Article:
Palestinian Rivals Fatah And Hamas Reach Deal To End Tensions

Mahmoud Abbas

Palestinian rivals Hamas and Fatah reached an initial agreement today to form a unity government, CNN reports.

The deal would establish a new parliament and set a date for general elections, a Hamas official told CNN Wednesday.  

An agreement has the potential to end years of tension between the two Palestinian political groups, whose relationship has deteriorated since the militant Hamas scored an upset victory in the 2006 parliamentary elections and later seized control of of the Gaza Strip. Fatah’s influence has since been limited to the West Bank.

It is not clear to what extent Hamas and Fatah have their issues, but both groups have been under growing pressure from Palestinians to end the strife, the LAT reports. Today’s agreement is also likely a reflection of both parties’ concerns that the Arab Spring could spread to the Palestinian territories.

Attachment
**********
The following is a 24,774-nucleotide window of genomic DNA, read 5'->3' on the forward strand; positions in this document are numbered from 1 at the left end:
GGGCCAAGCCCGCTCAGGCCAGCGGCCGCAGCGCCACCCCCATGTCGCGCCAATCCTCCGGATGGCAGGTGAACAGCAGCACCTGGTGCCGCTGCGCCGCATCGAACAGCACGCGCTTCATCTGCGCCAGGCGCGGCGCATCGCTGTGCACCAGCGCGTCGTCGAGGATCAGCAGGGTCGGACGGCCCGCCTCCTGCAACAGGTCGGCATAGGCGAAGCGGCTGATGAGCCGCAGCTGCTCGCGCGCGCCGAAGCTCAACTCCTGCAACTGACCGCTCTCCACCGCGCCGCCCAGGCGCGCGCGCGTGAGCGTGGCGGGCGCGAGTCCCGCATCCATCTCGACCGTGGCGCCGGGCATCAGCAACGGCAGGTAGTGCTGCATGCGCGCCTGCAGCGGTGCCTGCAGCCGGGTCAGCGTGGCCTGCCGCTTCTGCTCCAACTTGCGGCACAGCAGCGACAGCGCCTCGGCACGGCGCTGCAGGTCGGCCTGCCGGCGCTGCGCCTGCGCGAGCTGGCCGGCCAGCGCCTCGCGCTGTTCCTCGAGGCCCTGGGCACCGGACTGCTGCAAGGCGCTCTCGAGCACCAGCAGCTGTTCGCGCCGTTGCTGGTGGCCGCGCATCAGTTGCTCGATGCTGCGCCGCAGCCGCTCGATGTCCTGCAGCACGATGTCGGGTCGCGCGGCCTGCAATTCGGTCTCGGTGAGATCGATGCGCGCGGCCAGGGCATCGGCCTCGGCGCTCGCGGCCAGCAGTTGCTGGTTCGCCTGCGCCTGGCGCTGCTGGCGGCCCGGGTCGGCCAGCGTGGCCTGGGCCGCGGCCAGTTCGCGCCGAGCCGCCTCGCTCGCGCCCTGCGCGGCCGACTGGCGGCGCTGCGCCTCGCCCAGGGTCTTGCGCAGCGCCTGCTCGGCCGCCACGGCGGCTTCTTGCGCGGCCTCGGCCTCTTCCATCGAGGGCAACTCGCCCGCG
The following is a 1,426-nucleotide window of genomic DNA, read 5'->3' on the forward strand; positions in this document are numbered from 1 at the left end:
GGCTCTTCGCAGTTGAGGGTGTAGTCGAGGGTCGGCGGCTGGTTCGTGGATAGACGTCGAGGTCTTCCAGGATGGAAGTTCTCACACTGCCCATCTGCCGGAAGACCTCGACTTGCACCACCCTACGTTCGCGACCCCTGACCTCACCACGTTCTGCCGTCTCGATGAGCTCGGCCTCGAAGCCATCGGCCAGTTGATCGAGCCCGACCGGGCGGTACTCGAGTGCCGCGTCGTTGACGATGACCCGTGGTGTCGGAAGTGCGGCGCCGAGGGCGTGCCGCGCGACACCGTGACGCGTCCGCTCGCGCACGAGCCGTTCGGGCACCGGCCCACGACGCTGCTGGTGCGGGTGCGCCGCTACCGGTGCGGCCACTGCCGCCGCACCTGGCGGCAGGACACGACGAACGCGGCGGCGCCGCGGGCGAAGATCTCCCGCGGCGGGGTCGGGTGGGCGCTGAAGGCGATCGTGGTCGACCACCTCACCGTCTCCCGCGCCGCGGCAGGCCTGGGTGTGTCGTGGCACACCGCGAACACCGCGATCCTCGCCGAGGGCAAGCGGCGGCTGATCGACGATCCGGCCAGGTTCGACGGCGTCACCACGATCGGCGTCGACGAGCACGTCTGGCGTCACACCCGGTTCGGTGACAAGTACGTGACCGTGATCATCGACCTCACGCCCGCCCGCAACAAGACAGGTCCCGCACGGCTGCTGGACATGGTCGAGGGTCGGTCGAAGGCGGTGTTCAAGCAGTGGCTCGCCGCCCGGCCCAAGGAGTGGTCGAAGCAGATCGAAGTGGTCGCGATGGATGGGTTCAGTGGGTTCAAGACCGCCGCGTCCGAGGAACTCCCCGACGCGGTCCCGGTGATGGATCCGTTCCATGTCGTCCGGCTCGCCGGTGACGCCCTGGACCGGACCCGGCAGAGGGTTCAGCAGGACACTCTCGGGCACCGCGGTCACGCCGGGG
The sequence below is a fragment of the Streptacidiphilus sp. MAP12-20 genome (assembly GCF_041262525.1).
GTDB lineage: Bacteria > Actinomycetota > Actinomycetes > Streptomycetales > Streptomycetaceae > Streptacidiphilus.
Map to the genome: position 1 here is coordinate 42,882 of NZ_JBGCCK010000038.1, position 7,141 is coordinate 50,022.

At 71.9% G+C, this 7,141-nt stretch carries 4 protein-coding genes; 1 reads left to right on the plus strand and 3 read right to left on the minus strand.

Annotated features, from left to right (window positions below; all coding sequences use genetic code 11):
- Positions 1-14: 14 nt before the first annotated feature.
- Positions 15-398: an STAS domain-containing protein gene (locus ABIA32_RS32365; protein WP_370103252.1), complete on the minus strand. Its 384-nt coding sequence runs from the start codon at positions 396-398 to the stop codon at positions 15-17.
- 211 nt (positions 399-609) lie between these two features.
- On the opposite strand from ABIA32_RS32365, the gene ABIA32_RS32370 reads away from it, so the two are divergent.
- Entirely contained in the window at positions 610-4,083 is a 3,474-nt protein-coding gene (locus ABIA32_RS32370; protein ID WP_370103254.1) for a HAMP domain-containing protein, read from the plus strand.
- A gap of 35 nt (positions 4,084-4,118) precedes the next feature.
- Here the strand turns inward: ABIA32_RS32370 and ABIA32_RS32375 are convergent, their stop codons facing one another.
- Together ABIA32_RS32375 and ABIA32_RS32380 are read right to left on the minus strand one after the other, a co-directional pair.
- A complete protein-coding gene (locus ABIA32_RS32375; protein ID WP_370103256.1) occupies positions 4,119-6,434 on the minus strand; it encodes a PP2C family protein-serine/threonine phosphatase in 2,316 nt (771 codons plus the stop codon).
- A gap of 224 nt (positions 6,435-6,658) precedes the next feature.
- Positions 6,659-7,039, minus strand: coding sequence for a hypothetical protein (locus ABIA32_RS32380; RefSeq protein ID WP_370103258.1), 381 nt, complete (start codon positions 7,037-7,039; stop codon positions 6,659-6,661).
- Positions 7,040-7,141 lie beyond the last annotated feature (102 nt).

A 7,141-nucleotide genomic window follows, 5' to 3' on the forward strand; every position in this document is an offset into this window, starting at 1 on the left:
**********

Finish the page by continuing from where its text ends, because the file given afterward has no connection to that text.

Israel warned that reconciliation could mean the end of the peace process. Israeli Prime Minister Benjamin Netanyahu said Wednesday that the Palestinian Authority must choose between peace with Israel and peace with Hamas.

“I think that the mere idea of reconciliation shows the weakness of the Palestinian Authority and raises wonders whether Hamas will take over [the West Bank] as it took over the Gaza Strip. I hope that the Palestinian Authority chooses right — that it chooses peace with Israel, the choice is theirs,” Netanyahu said.

The last round of peace talks between Israel and the PA broke down last September after Israel lifted its moratorium on new settlements in the West Bank. A new timeline for peace negotiations has not been set.

For now, it looks like the PA is willing to take its chances with Hamas in the hopes that a reconciliation will help Palestine’s planned bid for statehood this fall.